“Don’t write to impress, write to express!” 

I’m sure you’ve heard this before, and probably not given it much thought. Who has time to think and reflect when there’s so much coming at us all the time, right?

But think about this for a second. It isn’t just a catchy phrase; it’s a radical shift in how we approach communication. Especially in professional settings like MedTech.

So what exactly does it mean?

When we write to impress, we’re talking about stuffing our sentences with jargon, buzzwords, complex structures, and fancy (or just plain clunky) phrases that make us sound “smart” or “informed”. 

Example? “Our leading-edge, state-of-the-art biometric system has exhibited considerable propensity for identifying inaccuracies, thereby substantially enhancing the reliability of our patient data.” Phew! 

There aren’t really any “difficult” words here, per se. But what is gained by making the reader work so hard? The language is convoluted and clunky. Maybe to some ears it’s impressive, but it could leave your reader thinking, “Huh? Let me read that again.” or worse, “Whatever, whatever, whatever.”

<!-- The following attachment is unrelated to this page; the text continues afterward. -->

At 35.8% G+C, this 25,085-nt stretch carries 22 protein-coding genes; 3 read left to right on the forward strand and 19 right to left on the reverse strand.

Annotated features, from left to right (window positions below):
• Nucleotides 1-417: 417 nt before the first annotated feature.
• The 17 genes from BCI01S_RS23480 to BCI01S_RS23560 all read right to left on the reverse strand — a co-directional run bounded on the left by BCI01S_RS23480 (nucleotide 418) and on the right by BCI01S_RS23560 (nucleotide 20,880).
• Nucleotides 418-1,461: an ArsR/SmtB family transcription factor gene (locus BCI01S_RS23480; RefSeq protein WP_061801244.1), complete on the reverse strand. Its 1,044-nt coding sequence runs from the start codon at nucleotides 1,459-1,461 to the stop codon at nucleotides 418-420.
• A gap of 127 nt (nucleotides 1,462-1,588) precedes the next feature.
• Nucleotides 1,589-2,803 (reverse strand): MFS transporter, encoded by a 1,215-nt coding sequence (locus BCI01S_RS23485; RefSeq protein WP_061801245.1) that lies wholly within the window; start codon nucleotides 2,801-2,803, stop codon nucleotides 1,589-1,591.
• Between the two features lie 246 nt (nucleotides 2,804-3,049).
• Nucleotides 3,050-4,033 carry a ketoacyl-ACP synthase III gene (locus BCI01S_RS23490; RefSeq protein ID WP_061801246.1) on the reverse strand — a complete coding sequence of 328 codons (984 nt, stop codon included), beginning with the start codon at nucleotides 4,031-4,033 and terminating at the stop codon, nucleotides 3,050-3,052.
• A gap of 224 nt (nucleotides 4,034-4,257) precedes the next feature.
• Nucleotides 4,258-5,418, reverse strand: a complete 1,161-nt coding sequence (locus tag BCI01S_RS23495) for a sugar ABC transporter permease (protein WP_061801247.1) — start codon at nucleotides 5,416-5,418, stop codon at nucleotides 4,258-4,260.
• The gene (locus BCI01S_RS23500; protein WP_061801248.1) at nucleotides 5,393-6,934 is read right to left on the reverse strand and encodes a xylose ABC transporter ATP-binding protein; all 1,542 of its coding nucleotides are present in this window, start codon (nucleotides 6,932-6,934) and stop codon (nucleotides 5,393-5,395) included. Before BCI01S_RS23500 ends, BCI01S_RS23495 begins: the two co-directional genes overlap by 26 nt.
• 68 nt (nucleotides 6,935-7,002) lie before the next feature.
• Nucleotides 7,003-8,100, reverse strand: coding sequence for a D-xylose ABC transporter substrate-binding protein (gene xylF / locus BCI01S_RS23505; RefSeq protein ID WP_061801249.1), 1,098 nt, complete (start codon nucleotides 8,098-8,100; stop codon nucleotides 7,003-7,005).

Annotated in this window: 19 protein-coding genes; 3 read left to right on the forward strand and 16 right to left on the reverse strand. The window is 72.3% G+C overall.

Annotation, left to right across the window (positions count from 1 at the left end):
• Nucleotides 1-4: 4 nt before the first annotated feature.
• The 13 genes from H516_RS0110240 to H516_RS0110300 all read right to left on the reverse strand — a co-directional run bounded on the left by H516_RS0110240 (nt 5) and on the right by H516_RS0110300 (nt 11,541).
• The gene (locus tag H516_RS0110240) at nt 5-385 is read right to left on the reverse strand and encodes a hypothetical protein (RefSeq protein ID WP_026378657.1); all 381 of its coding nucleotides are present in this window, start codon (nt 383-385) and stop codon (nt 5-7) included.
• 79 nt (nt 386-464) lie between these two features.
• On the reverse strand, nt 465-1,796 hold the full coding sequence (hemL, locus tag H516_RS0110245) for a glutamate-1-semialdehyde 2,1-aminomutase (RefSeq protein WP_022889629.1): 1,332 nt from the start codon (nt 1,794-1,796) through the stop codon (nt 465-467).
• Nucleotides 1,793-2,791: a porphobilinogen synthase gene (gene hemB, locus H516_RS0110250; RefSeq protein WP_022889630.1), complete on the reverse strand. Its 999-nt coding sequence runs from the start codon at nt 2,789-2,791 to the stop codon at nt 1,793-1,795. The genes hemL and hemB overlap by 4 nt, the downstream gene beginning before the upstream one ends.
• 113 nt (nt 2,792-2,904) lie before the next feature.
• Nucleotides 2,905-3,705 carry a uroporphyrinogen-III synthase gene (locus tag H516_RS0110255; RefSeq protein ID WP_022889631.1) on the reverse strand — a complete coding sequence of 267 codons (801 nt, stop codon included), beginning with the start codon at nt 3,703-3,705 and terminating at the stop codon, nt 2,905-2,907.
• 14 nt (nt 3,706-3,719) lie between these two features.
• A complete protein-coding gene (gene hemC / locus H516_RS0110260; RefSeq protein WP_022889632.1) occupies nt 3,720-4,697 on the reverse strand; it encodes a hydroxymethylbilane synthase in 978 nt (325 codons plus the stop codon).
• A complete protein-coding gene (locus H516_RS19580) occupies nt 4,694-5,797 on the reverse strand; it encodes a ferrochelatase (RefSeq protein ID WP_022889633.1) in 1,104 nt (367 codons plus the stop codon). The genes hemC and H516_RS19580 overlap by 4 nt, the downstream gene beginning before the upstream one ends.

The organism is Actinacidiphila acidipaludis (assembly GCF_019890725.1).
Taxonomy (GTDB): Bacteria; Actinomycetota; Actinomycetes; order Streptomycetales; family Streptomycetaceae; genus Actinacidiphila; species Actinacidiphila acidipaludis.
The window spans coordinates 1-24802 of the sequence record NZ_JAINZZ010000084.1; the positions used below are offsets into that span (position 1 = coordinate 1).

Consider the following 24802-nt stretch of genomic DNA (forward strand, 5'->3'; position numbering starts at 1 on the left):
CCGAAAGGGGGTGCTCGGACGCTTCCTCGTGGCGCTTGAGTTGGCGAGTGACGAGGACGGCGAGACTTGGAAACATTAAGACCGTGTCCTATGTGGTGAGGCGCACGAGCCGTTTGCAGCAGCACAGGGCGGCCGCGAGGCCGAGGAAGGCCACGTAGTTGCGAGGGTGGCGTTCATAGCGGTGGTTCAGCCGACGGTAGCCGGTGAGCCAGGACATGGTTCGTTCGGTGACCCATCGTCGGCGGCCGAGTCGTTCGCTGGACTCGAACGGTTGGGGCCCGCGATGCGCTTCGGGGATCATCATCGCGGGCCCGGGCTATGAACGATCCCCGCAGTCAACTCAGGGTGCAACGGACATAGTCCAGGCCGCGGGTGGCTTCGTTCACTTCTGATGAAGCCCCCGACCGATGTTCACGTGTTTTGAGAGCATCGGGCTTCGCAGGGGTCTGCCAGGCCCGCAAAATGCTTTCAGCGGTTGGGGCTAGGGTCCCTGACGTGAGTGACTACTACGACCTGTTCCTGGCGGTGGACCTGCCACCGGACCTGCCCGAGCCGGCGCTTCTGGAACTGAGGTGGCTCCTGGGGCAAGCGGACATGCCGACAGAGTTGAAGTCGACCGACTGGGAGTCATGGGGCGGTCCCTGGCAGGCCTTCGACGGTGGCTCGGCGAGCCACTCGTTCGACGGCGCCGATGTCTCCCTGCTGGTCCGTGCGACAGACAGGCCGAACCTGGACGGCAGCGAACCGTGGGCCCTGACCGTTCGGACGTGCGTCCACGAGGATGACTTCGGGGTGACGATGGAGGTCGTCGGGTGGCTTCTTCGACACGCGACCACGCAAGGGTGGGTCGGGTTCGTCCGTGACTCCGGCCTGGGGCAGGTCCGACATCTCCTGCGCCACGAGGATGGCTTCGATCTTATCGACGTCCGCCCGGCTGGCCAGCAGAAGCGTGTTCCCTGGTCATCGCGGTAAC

Writing to express, on the other hand, is all about clarity, precision, and simplicity. It’s about being straightforward. 

Here’s the same idea, expressed simply: “Our new biometric system is good at spotting errors. This makes our patient data more reliable.” Ah, much better! 

Writing to express is not about dumbing things down but about elevating your audience, in a sense.

It’s about respect – for your message, and for those reading it. It’s you saying, “I want you to understand. I value your time. And I’m really good at ‘reading the room’ and using words.” 

The goal of communication is connection, not confusion.

The scenic route is fine in a novel, but when it comes to professional writing, the straight path is the most sensible one.

So next time you’re about to write that report, email, or presentation, ask yourself: Am I writing to impress or to express?

The answer might change your message – and its impact – entirely!


No responses yet

Leave a Reply

Your email address will not be published. Required fields are marked *

This site uses Akismet to reduce spam. Learn how your comment data is processed.

You have successfully subscribed to the newsletter

There was an error while trying to send your request. Please try again.

Lesley Worthington Consulting will use the information you provide on this form to be in touch with you and to provide updates and marketing.